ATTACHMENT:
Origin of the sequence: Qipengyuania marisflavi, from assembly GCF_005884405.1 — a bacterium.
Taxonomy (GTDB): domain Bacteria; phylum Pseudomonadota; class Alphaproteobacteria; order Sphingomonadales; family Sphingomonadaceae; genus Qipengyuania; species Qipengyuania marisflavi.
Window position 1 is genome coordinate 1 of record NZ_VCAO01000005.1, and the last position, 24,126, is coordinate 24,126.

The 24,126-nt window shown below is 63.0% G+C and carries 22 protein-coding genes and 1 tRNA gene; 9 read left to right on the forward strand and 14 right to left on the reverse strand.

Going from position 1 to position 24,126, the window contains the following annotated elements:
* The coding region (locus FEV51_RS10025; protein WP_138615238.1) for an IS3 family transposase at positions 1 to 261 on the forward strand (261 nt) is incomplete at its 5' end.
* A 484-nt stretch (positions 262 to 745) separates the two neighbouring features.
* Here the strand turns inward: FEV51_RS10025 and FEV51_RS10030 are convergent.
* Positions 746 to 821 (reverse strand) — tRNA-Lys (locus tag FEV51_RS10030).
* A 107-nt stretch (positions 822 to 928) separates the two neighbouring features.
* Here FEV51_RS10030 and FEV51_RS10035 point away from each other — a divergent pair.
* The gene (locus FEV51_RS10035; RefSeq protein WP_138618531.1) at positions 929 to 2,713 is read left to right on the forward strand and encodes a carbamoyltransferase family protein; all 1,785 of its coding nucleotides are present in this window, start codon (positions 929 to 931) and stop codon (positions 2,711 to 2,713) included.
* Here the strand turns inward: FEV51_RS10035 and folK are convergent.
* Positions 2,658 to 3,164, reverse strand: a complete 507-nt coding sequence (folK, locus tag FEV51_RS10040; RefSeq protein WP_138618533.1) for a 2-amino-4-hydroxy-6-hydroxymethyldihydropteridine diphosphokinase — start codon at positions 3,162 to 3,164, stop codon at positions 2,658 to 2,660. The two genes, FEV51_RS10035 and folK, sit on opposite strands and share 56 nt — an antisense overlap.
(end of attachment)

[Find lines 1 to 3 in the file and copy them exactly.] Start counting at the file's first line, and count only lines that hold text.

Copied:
Origin of the sequence: Qipengyuania marisflavi, from assembly GCF_005884405.1 — a bacterium.
Taxonomy (GTDB): domain Bacteria; phylum Pseudomonadota; class Alphaproteobacteria; order Sphingomonadales; family Sphingomonadaceae; genus Qipengyuania; species Qipengyuania marisflavi.
Window position 1 is genome coordinate 1 of record NZ_VCAO01000005.1, and the last position, 24,126, is coordinate 24,126.